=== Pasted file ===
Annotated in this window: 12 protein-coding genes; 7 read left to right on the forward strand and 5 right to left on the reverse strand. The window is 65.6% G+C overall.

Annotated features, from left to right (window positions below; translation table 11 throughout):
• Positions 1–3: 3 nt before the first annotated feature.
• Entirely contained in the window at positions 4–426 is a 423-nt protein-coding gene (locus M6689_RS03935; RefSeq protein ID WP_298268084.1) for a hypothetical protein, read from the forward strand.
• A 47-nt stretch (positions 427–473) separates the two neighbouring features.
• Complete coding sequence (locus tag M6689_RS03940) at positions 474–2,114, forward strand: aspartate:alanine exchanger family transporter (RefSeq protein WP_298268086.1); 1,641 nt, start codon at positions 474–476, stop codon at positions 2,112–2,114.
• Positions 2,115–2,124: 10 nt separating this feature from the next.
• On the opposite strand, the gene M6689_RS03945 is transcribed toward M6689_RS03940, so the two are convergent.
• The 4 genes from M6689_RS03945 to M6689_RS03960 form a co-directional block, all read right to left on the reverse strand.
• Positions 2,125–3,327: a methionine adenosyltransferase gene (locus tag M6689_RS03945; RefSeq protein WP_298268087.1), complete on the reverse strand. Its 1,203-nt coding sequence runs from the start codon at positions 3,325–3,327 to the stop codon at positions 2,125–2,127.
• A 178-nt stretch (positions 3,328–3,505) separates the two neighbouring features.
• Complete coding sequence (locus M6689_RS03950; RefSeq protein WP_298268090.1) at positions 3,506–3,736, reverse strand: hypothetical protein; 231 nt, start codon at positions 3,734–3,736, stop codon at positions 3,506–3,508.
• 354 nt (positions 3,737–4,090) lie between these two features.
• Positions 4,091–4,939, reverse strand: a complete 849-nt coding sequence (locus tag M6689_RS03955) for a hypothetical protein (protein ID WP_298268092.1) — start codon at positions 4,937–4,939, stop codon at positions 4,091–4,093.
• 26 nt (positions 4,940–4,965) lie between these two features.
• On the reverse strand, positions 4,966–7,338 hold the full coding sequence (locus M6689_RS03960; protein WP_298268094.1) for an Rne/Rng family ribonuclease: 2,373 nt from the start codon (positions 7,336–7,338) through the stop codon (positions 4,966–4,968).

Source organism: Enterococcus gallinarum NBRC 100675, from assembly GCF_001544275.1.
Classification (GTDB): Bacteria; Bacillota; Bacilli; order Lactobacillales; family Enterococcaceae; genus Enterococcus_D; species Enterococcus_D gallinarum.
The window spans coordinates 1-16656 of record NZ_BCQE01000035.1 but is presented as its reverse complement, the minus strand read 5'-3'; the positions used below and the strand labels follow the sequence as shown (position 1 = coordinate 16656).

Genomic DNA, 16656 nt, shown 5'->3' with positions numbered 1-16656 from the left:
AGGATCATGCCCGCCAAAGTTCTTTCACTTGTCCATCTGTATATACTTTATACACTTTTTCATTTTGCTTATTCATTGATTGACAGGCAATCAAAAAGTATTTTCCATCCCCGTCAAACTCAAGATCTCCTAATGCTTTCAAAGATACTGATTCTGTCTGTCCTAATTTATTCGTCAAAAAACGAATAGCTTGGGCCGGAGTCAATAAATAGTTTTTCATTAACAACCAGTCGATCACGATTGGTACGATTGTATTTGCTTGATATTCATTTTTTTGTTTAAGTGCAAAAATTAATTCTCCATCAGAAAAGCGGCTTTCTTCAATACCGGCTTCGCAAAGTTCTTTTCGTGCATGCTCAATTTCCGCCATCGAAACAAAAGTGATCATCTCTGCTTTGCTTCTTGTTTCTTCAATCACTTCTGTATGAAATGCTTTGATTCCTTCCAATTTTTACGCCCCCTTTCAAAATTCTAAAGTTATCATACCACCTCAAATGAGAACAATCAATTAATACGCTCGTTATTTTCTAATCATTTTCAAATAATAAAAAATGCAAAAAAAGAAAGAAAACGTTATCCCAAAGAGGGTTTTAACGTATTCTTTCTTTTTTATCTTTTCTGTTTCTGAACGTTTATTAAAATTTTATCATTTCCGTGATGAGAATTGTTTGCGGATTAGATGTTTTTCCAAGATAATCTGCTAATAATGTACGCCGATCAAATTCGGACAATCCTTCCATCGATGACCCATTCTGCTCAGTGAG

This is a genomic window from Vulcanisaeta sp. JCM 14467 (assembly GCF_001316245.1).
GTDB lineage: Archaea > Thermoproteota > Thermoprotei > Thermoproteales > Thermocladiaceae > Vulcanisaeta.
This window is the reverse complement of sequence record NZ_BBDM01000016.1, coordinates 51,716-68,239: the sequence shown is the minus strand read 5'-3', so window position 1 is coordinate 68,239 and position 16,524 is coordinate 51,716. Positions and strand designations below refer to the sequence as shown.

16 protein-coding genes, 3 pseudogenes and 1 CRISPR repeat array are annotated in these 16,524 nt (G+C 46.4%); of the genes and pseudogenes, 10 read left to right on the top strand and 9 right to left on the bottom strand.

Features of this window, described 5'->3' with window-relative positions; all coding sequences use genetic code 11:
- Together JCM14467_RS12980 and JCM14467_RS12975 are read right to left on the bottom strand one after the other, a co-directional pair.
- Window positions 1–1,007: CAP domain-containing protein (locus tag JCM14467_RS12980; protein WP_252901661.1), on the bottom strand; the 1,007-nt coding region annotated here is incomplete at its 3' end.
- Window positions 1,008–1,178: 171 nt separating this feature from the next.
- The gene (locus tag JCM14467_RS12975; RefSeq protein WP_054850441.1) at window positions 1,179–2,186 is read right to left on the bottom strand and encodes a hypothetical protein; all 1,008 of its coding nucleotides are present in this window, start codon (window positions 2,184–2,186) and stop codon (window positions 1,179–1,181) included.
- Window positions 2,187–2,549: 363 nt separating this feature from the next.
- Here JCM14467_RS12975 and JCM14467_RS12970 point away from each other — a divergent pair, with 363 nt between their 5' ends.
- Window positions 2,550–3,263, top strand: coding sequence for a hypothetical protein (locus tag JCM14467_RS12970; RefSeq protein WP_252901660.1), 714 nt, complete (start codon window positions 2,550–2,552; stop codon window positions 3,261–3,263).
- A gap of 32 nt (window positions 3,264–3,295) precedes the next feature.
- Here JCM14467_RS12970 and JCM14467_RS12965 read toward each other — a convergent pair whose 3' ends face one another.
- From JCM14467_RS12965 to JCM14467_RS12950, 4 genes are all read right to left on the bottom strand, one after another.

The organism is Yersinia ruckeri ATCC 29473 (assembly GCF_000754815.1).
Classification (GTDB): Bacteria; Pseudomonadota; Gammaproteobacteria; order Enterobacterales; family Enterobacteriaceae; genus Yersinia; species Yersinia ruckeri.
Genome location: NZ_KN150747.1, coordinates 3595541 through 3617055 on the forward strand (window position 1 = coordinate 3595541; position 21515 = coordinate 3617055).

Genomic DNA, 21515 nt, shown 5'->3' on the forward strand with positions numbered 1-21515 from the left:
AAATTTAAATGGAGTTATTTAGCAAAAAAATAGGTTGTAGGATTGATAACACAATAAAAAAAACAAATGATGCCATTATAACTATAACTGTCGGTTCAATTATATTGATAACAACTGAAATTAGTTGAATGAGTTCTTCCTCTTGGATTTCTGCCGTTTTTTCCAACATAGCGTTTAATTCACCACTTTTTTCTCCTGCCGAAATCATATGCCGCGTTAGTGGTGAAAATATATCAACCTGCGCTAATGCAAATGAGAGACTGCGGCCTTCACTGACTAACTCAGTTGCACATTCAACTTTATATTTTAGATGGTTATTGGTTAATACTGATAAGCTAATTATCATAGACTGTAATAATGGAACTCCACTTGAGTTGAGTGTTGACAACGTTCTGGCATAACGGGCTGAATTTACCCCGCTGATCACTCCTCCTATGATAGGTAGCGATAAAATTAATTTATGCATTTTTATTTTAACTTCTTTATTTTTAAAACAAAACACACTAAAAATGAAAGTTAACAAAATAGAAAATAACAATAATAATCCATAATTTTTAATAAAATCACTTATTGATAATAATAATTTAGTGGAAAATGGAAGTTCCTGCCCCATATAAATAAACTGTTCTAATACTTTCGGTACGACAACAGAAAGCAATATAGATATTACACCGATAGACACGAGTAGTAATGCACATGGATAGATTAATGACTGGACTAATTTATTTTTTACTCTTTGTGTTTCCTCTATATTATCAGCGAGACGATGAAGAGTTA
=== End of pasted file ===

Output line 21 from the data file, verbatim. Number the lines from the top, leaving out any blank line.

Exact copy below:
AGGATCATGCCCGCCAAAGTTCTTTCACTTGTCCATCTGTATATACTTTATACACTTTTTCATTTTGCTTATTCATTGATTGACAGGCAATCAAAAAGTATTTTCCATCCCCGTCAAACTCAAGATCTCCTAATGCTTTCAAAGATACTGATTCTGTCTGTCCTAATTTATTCGTCAAAAAACGAATAGCTTGGGCCGGAGTCAATAAATAGTTTTTCATTAACAACCAGTCGATCACGATTGGTACGATTGTATTTGCTTGATATTCATTTTTTTGTTTAAGTGCAAAAATTAATTCTCCATCAGAAAAGCGGCTTTCTTCAATACCGGCTTCGCAAAGTTCTTTTCGTGCATGCTCAATTTCCGCCATCGAAACAAAAGTGATCATCTCTGCTTTGCTTCTTGTTTCTTCAATCACTTCTGTATGAAATGCTTTGATTCCTTCCAATTTTTACGCCCCCTTTCAAAATTCTAAAGTTATCATACCACCTCAAATGAGAACAATCAATTAATACGCTCGTTATTTTCTAATCATTTTCAAATAATAAAAAATGCAAAAAAAGAAAGAAAACGTTATCCCAAAGAGGGTTTTAACGTATTCTTTCTTTTTTATCTTTTCTGTTTCTGAACGTTTATTAAAATTTTATCATTTCCGTGATGAGAATTGTTTGCGGATTAGATGTTTTTCCAAGATAATCTGCTAATAATGTACGCCGATCAAATTCGGACAATCCTTCCATCGATGACCCATTCTGCTCAGTGAG